The Sunday Mail
BINDER Abattoir, located in the heart of Goromonzi’s resettlement area, is providing a lifeline for the local community.
The abattoir is supported by indigenous farmers specializing in cattle ranching.
While the country has grown accustomed to carnivorous middlemen who have broken the backs of many farmers, the abattoir is on a mission to transform the sector’s fortune.
Their operation is meant to ensure that surrounding farmers recoup maximum benefits from their animal husbandry activities.
“We are a middle player whose chief role is to link farmers and create a lucrative market to enable producers to derive maximum benefit from their animals,” revealed operations director Jamie Nel.
“Our business model enables a win-win partnership between us and the markets. We provide a market link between the actual producers of the beasts, the butcheries and individual buyers. They can retain the carcasses and sell them elsewhere,” he said.
Through the abattoir, farmers have access to slaughtering services, storage, refrigeration and a selling point for their beasts.
“We don’t middle market the product or add a mark-up. We only charge a small slaughtering fee and keep the hide as payment for our services,” added Nel.
The abattoir, which has been in operation since the late 1980s, slaughters an average of 45 beasts per day.
However, in July they recorded one of their busiest months ever after slaughtering over 1 300 beasts.
The venture has created business and employment opportunities for hundreds of people in the Mashonaland East province.
“I don’t own and have never owned cattle but over the past six years, I have become a reputable supplier of beef to restaurants and butcheries in Harare. I now have a decent house and have taken my kids to school through trading in meat,” said a middle aged lady who only identified herself as Mai Panashe.
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Another long serving meat dealer, Mandi Goronhi, spoke glowingly about the Goromonzi abattoir.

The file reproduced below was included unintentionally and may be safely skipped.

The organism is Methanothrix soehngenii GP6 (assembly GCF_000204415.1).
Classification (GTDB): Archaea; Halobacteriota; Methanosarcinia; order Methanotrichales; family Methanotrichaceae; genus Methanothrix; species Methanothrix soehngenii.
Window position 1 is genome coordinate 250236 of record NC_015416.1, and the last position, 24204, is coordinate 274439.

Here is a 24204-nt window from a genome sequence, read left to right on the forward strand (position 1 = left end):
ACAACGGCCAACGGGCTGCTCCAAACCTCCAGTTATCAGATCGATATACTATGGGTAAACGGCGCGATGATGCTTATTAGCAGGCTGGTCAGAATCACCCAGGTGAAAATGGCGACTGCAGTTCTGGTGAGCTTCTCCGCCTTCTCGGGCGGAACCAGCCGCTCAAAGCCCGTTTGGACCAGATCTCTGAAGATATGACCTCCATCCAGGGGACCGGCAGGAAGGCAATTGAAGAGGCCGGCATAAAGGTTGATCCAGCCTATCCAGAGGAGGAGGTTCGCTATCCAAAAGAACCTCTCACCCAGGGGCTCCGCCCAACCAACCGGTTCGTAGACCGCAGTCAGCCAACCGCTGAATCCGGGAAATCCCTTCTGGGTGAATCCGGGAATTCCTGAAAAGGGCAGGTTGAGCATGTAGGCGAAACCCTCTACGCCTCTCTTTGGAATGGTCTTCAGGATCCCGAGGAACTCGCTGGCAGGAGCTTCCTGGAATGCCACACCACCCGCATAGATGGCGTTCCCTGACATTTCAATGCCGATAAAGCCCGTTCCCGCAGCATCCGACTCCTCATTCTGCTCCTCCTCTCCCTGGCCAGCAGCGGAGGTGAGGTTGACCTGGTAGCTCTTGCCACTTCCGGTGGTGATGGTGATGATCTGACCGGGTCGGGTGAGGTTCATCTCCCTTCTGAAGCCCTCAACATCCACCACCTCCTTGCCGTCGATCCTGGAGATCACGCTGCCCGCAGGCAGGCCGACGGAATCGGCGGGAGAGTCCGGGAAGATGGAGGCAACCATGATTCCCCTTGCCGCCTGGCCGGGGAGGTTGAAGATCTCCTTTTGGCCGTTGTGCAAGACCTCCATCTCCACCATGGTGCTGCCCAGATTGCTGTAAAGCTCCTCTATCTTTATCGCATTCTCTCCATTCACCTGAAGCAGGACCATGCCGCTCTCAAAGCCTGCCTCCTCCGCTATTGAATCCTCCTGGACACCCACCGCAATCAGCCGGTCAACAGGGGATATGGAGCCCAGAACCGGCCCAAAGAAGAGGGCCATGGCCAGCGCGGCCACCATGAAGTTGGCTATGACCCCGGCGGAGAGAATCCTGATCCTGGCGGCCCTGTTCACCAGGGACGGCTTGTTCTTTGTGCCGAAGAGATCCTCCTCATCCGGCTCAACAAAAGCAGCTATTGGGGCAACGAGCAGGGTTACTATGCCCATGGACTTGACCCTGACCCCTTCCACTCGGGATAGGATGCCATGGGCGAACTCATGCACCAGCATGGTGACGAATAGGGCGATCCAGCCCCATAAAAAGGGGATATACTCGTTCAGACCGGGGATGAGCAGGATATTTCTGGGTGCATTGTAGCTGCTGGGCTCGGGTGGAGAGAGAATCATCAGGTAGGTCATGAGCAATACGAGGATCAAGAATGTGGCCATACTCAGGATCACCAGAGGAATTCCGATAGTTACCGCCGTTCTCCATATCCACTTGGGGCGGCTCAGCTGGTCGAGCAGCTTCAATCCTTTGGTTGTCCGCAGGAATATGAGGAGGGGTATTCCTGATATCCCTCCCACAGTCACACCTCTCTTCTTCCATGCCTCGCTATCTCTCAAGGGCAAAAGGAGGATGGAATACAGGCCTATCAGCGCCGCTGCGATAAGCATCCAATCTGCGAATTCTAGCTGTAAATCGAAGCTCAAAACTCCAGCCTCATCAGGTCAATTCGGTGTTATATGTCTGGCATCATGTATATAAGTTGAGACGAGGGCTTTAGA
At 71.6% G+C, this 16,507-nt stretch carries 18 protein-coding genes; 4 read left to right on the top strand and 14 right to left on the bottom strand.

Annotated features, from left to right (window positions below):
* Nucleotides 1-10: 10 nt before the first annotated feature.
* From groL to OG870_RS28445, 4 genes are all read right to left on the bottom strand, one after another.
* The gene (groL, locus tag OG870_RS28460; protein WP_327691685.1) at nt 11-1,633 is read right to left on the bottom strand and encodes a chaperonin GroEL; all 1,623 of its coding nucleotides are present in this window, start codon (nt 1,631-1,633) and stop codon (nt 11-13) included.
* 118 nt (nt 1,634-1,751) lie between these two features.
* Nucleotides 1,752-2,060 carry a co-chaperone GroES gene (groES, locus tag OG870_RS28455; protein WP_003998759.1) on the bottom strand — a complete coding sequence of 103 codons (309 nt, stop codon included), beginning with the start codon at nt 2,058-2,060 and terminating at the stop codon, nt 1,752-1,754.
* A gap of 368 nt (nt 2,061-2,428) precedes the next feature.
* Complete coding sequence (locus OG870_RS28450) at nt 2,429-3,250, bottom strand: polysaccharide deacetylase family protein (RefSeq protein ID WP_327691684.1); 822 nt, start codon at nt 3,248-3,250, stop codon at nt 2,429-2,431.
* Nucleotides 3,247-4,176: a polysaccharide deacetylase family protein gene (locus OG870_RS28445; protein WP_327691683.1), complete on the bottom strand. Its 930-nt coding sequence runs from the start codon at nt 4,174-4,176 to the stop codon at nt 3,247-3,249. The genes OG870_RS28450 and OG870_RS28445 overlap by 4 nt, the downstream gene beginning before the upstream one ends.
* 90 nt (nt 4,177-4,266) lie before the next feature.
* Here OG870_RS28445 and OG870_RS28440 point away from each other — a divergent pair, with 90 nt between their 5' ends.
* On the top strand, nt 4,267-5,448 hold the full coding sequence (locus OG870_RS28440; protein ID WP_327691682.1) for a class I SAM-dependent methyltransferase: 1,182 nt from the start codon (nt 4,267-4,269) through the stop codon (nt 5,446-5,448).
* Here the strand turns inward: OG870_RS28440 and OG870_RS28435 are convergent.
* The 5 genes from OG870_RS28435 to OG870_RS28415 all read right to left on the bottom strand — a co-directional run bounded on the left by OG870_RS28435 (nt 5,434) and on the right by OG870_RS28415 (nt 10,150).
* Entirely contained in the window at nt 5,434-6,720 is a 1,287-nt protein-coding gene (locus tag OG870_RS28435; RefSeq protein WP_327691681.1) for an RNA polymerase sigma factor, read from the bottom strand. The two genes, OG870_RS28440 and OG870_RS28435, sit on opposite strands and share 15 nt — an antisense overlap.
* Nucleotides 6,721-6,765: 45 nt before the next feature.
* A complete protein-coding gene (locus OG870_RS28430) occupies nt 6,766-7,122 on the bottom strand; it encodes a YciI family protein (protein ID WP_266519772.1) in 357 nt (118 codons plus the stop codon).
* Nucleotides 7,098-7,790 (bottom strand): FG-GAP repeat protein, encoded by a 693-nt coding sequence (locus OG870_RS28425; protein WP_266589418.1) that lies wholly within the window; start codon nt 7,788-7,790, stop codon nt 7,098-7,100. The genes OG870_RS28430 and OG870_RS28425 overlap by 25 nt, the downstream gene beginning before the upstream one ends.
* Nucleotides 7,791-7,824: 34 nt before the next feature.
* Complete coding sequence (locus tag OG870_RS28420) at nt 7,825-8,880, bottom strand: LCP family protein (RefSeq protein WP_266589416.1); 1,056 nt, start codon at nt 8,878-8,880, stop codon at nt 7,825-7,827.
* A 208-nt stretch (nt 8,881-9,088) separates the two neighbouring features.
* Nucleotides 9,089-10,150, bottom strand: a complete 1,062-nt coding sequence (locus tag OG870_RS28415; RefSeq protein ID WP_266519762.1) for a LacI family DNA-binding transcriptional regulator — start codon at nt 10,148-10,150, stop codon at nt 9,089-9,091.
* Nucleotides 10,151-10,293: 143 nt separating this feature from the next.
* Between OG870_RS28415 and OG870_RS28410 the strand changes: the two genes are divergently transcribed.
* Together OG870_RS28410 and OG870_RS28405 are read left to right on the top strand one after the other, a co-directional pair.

“I buy and sell cattle. I started this business in 2006 when I was still at university. I operate from Chivhu and have a perfect working relationship with my clients and the abattoir.
“I have worked with other abattoirs before but it wasn’t working. Through them (Binder Abattoir), I’ve graduated from buying and selling to being a producer,” said Goronhi.
Apart from the meat business, villagers also collect horns and sell them to button manufacturers.
Others collect manure for use in agriculture activities.
Players in the transport business also get a slice of the cake.
The cattle are transported to the abattoir by “small scale transporters”. Their charges per beast range between $180 and $200. The transporters can transport up to 30 beasts per load.
Apart from slaughtering, the abattoir also runs a 90-day to one year feeding programme, which is aimed at improving the weight and quality of meat. At the moment, they have more than 600 cattle on the scheme.
In the past, Binder Abattoir has partnered with Government on a national livestock feeding scheme. Hundreds of communal farmers benefited from the programme. At least 45 bulls were used for cross-breeding.
A supervisor at the abattoir, Sam Chingara, has been at the organisation for over two decades.
“I stay on the farm and have been working here for the past 20 years. Most of us have taken our kids to school, including university, through this business,” revealed Chingara.
“However, the power situation is seriously threatening the viability of the business.”
During power cuts, the abattoir runs on a generator.
To curb the spread of livestock diseases, the abattoir works closely with the livestock and veterinary services department.
Their cattle comes from Murehwa, Mutoko, Macheke, Chivhu, etcetera.
“We require police and veterinary clearances so that we don’t deal with stolen or disease-ridden cattle,” highlighted the operations manager.
A state-of-the-art meat matrix machine captures the full data of the cattle, including the name of the owner and grading.
The system makes use of barcodes as labels of identification such that carcases never get mixed up.
“We are against receiving female breedable animals. If they make it through the nets, we try to purchase them and place the animals in our breeding herd,” said Nel.